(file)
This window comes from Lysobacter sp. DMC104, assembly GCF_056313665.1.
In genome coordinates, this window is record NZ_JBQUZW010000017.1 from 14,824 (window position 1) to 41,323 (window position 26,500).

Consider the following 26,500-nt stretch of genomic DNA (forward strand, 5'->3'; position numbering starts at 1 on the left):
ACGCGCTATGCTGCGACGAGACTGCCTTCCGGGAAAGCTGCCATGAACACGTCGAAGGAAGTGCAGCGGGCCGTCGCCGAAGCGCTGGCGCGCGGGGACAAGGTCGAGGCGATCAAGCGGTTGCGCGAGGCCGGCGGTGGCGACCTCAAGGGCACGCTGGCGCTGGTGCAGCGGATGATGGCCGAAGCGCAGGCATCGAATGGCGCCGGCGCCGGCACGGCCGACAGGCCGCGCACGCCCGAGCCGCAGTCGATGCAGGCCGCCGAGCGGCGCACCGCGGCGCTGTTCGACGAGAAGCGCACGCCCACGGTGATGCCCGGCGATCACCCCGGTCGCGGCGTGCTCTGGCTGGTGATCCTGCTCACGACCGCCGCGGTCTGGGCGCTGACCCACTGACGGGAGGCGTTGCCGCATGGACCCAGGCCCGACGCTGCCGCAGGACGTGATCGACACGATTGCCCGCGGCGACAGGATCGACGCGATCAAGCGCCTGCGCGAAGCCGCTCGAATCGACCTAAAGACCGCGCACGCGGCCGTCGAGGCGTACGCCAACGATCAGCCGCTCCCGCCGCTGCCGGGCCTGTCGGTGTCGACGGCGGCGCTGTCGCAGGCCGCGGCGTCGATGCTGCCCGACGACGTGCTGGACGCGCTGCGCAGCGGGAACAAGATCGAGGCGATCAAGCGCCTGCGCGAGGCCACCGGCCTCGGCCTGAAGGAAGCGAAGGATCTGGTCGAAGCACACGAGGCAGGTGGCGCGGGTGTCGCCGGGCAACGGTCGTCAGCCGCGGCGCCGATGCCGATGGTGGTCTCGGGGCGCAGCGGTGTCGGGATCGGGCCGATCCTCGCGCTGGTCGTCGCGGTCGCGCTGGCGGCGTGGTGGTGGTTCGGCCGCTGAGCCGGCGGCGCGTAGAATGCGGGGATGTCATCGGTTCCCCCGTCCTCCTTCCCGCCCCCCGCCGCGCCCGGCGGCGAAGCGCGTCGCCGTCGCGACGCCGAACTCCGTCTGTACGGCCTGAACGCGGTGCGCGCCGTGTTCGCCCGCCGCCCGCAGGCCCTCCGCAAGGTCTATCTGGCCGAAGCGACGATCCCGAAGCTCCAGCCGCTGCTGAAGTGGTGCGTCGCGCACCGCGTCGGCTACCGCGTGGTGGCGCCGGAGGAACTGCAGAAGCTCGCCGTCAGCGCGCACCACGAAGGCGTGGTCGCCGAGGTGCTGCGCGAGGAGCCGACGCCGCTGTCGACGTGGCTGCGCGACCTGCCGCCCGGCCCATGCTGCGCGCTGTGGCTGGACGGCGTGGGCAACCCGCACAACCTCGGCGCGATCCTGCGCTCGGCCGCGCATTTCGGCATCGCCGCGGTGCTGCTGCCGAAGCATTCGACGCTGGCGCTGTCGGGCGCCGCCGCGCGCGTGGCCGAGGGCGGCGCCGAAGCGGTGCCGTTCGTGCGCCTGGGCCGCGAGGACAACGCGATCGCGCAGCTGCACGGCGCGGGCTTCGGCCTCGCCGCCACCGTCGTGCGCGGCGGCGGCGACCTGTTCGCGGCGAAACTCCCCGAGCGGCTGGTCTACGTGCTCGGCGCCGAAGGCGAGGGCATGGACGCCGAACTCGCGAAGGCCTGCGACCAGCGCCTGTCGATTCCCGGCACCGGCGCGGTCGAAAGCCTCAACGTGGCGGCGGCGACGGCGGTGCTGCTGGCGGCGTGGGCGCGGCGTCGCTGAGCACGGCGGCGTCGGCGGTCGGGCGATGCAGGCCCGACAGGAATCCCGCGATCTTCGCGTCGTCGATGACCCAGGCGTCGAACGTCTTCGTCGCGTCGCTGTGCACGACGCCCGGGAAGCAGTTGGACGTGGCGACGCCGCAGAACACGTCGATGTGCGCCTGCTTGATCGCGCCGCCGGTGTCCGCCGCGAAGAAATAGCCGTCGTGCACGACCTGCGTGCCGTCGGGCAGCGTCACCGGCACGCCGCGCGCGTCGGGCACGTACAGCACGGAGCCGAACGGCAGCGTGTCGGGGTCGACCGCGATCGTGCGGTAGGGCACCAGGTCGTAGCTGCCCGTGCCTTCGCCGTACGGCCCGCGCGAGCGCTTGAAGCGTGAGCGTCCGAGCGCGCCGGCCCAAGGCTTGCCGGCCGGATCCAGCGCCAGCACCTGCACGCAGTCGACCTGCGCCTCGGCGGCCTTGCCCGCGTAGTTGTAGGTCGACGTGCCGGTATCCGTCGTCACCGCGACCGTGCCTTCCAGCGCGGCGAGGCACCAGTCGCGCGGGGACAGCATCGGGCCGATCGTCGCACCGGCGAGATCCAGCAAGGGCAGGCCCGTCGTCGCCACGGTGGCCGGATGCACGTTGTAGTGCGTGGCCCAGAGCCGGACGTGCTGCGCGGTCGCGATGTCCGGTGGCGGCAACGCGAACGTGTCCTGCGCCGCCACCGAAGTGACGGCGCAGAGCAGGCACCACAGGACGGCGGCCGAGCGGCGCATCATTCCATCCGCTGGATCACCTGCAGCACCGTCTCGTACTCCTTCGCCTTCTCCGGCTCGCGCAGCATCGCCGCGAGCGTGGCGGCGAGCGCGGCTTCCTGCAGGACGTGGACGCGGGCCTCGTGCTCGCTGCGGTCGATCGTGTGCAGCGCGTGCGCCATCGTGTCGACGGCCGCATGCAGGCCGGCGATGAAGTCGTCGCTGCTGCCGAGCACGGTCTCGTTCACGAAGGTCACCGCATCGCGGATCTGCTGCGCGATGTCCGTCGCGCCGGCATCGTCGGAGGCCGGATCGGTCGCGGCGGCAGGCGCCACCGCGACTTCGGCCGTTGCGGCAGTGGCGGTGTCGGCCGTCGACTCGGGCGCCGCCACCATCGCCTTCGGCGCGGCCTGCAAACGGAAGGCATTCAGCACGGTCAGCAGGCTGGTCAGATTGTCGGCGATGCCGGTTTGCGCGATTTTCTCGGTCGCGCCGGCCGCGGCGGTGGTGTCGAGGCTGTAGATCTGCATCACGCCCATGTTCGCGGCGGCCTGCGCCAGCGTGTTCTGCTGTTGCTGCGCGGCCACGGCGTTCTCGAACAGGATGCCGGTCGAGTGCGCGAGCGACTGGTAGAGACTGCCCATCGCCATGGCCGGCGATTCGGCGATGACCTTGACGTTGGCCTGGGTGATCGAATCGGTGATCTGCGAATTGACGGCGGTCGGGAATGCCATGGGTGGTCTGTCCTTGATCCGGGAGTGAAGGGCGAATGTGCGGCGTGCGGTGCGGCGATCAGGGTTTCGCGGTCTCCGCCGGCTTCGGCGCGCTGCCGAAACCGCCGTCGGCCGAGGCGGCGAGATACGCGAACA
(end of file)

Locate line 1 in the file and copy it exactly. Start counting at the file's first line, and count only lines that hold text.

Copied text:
This window comes from Lysobacter sp. DMC104, assembly GCF_056313665.1.